TPSD will hire interim leader after Shaver

By Chris Kieffer/NEMS Daily Journal


TUPELO – The Tupelo Public School District will hire an interim superintendent once it completes negotiations with current Superintendent Randy Shaver on his early contract release.
The district has not yet outlined its search process for Shaver’s long-term replacement, but will do so once it completes those negotiations, School Board President Amy Heyer said Wednesday.
“We will have to work on all of that,” Heyer said. “Our first step is to negotiate with Dr. Shaver on his departure. We will take it step by step.”
The early-release was requested by Shaver, who said he feared that public outcry over his decision to replace high school principal Lee Stratton would became contentious to the point where he felt his leadership “would distract the Board and the school system from its mission.”
The district began negotiating with Shaver about that early release on Wednesday. Attorney Otis Tims, who is representing the district in the negotiations, said he is hopeful they will last a matter of days, not weeks.
“I don’t know if there is any way to predict how long it will take,” he said. “I am hopeful it will be an amicable process and that it will be concluded in a relatively brief period of time.”
During its search for Shaver in 2008, the board used national search firm Hazard, Young, Attea & Associates at a cost of about $18,000. The board has not determined whether or not it will hire a firm for this search, but Heyer did say it will not rush the process.
“One of my serious concerns is being able to attract the best and brightest into our community,” she said.
Shaver’s $177,000-per-year contract was due to expire in June 2013. He began in the district in July 2009.
His salary is currently the second highest in Mississippi, trailing only the $190,200 that Jackson pays its superintendent.
That designation was not unique for Shaver. Throughout the last decade, the salary Tupelo has paid its superintendent has ranked either first or second in the state.
“If it is not the most important job in our community, it is certainly one of the most important jobs,” said Mike Clayborne, who was on the district’s school board when Shaver was hired. “I think common sense would tell you that you need to seek out the best person available, and consequently, you need to have compensation commensurate with that high level of responsibility.”
Meanwhile, Tupelo’s average teacher salary of $45,625 in 2009-10 ranks seventh in the state. Clayborne said those salaries are set to be higher in order to be competitive with other areas.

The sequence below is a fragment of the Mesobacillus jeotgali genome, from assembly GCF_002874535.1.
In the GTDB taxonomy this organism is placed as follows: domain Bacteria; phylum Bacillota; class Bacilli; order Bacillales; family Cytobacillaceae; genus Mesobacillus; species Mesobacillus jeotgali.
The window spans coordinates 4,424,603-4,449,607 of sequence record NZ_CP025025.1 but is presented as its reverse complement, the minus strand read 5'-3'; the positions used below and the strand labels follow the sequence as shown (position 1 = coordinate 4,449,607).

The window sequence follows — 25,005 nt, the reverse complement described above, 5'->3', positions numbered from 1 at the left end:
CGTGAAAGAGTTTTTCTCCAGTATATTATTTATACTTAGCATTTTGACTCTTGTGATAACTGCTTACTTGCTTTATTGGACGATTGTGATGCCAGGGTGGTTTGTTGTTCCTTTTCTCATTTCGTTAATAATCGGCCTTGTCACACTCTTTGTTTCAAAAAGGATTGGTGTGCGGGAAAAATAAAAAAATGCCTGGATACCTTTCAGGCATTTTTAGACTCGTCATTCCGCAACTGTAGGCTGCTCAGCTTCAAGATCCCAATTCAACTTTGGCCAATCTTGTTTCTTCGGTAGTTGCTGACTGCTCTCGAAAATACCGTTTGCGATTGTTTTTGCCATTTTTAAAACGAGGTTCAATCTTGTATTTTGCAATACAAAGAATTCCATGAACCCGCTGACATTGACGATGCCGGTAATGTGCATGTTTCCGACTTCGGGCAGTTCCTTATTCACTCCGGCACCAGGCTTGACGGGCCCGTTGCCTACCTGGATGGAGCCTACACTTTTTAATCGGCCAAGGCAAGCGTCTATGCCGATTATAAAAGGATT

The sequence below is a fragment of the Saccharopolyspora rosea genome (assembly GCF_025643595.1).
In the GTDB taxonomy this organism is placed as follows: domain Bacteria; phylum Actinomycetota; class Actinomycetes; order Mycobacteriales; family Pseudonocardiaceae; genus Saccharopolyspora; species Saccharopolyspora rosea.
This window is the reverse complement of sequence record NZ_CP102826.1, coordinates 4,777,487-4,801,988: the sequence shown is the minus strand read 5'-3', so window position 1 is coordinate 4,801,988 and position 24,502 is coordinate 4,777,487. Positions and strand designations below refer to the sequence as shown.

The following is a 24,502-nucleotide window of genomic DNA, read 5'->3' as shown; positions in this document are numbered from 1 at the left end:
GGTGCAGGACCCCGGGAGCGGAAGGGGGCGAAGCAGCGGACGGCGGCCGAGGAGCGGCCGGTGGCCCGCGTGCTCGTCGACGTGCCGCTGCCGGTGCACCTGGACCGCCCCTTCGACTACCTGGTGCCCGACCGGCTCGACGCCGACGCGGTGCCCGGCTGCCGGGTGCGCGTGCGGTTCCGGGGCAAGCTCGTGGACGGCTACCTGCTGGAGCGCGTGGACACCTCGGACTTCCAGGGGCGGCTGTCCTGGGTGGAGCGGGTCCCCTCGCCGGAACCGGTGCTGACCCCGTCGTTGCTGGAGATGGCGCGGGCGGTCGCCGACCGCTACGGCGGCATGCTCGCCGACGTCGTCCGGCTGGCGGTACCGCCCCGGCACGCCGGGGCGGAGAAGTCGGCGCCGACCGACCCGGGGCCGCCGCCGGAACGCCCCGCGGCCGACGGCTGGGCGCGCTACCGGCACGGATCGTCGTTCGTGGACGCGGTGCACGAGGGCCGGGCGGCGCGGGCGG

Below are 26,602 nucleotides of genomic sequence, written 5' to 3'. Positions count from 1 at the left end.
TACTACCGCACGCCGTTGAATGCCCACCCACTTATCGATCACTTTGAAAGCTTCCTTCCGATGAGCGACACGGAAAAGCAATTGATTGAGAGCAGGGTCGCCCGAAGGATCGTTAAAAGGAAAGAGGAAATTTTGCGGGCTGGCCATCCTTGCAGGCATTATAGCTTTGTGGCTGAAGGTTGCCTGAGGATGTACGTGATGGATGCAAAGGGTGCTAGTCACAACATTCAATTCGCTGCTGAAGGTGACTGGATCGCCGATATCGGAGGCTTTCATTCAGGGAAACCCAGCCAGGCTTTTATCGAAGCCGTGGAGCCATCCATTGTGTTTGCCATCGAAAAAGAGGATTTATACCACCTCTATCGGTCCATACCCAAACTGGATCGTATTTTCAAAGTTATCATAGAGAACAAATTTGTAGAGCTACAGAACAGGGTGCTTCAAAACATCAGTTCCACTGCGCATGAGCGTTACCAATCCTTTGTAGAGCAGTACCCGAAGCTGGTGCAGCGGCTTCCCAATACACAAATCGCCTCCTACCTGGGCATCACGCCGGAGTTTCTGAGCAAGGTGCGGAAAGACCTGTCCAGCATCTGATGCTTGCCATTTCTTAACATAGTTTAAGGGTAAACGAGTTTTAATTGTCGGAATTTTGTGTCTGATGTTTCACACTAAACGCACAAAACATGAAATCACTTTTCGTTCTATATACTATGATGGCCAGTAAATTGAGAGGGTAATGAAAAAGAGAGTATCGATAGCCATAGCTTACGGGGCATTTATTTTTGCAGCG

Still, there are some Tupelo residents who feel that the city pays its superintendent too much. Among them are Ward 1 City Councilman Markel Whittington, who said he believes a total package worth $150,000, including benefits, would be “a good number.”
“In today’s world when the school system is fighting for every dollar it can get, and we’re trying to balance the budget and stretch people, we need to get back to basics.”
Fellow Councilman Jim Newell of Ward 3 disagreed.
“It would appear to me that’s probably the going rate and that’s what you have to pay to someone with good credentials,” he said. “If we don’t make the salary attractive, we’re not going to find somebody with good credentials.”
While the City Council must approve school board members nominated by the mayor, it has no authority over them after they assume their board roles. Nevertheless, the council entered the Shaver controversy this week when it called for his resignation.

No decision on Stratton
Meanwhile, Chris Barnes, whom the board named on March 29 as Stratton’s replacement at THS, announced on Tuesday that he will instead remain in his current job in North Carolina.
Heyer said the board has not yet discussed what that will mean for Stratton or who will be THS’ principal next year. Shaver had previously said that Stratton would become a principal at another school within the district.
Stratton could not immediately be reached for comment.

Contact Chris Kieffer at (662) 678-1590 or chris.kieffer@journalinc.com. Reporter Emily Le Coz contributed to this story. Contact her at (662) 678-1588 or emily.lecoz@journalinc.com.

Mississippi school districts whose superintendents earn $120,000 or more
District Enrollment Salary
1. Jackson (city) 30,366 $190,200
2. Tupelo 7,569 $177,657
3. Biloxi 5,008 $164,142
4. Columbus 4,521 $$154,000
5. DeSoto Co. 31,916 $152,268
6. Rankin Co. 18,937 $148,000
7. Clinton 4,572 $144,386
8. Greenwood 2,860 $140,624
9. Madison Co. 11,811 $140,466
10. Pascagoula 6,956 $138,243
11. Oxford 3,598 $138,000
12. Natchez Adams 3,869 $135,631
13. Greenville 6,145 $135,125
14. Petal 3,978 $131,731
15. Corinth 2,157 $130,181
16. Starkville 4,097 $130,000
17. Pass Christian 1,637 $128,947
18. Ocean Springs 5,379 $128,906
19. Gulfport 5,708 $126,070
20. West Point 3,288 $125,400
21. Louisville 2,718 $125,000
22. Lowndes Co. 5,115 $125,000
23. New Albany 2,194 $123,708
24. South Pike 1,912 $123,800
25. McComb 2,870 $123,436
26. Leflore Co. 2,765 $122,851
27. Brookhaven 2,941 $122,500
28. Hinds Co. 6,424 $122,410
29. Western Line 2,051 $122,119
30. Clarksdale 3,457 $121,000
31. Hattiesburg 4,528 $120,420
32. North Pike 2,438 $120,360
33. Lee County 6,887 $120,000
33. Grenada 4,344 $120,000
(The average superintendent salary in Mississippi: $102,252)
SOURCE: Mississippi Department of Education

The state’s top 3 superintendent salaries through the decade
School Yr Tupelo Jackson Biloxi
2000-01 $121,000 $135,000 $110,000
2001-02 $121,000 $150,000 $110,000
2002-03 $144,000 $125,000 $120,000
2003-04 $149,760 $130,000 $130,000
2004-05 $149,760 $140,000 $130,000
2005-06 $149,760 $145,000 $140,400
2006-07 $154,253 $155,000 $150,368
2007-08 $154,508 $155,000 $150,368
2008-09 $158,881 $175,000 $162,818
2009-10 $177,657 $196,000 $164,142
2010-11 $177,657 $190,200 $164,142
SOURCE: Mississippi Department of Education